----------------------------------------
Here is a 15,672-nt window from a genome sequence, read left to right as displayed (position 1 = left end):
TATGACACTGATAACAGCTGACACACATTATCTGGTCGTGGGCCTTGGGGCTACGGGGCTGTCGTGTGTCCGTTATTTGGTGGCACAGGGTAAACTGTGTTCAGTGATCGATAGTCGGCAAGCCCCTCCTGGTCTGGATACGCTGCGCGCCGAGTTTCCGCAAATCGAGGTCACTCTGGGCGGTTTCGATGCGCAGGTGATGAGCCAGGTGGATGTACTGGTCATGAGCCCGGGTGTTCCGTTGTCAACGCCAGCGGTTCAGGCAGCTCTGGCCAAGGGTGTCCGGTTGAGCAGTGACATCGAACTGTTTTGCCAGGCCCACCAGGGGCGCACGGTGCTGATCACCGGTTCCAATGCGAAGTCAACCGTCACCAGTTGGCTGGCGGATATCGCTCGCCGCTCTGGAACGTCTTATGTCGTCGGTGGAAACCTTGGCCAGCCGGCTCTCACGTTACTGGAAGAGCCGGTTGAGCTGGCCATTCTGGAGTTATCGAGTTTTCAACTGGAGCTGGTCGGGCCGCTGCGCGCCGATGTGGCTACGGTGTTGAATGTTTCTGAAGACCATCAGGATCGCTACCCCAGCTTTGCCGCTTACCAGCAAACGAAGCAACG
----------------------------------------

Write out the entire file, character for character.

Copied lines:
Here is a 15,672-nt window from a genome sequence, read left to right as displayed (position 1 = left end):
TATGACACTGATAACAGCTGACACACATTATCTGGTCGTGGGCCTTGGGGCTACGGGGCTGTCGTGTGTCCGTTATTTGGTGGCACAGGGTAAACTGTGTTCAGTGATCGATAGTCGGCAAGCCCCTCCTGGTCTGGATACGCTGCGCGCCGAGTTTCCGCAAATCGAGGTCACTCTGGGCGGTTTCGATGCGCAGGTGATGAGCCAGGTGGATGTACTGGTCATGAGCCCGGGTGTTCCGTTGTCAACGCCAGCGGTTCAGGCAGCTCTGGCCAAGGGTGTCCGGTTGAGCAGTGACATCGAACTGTTTTGCCAGGCCCACCAGGGGCGCACGGTGCTGATCACCGGTTCCAATGCGAAGTCAACCGTCACCAGTTGGCTGGCGGATATCGCTCGCCGCTCTGGAACGTCTTATGTCGTCGGTGGAAACCTTGGCCAGCCGGCTCTCACGTTACTGGAAGAGCCGGTTGAGCTGGCCATTCTGGAGTTATCGAGTTTTCAACTGGAGCTGGTCGGGCCGCTGCGCGCCGATGTGGCTACGGTGTTGAATGTTTCTGAAGACCATCAGGATCGCTACCCCAGCTTTGCCGCTTACCAGCAAACGAAGCAACG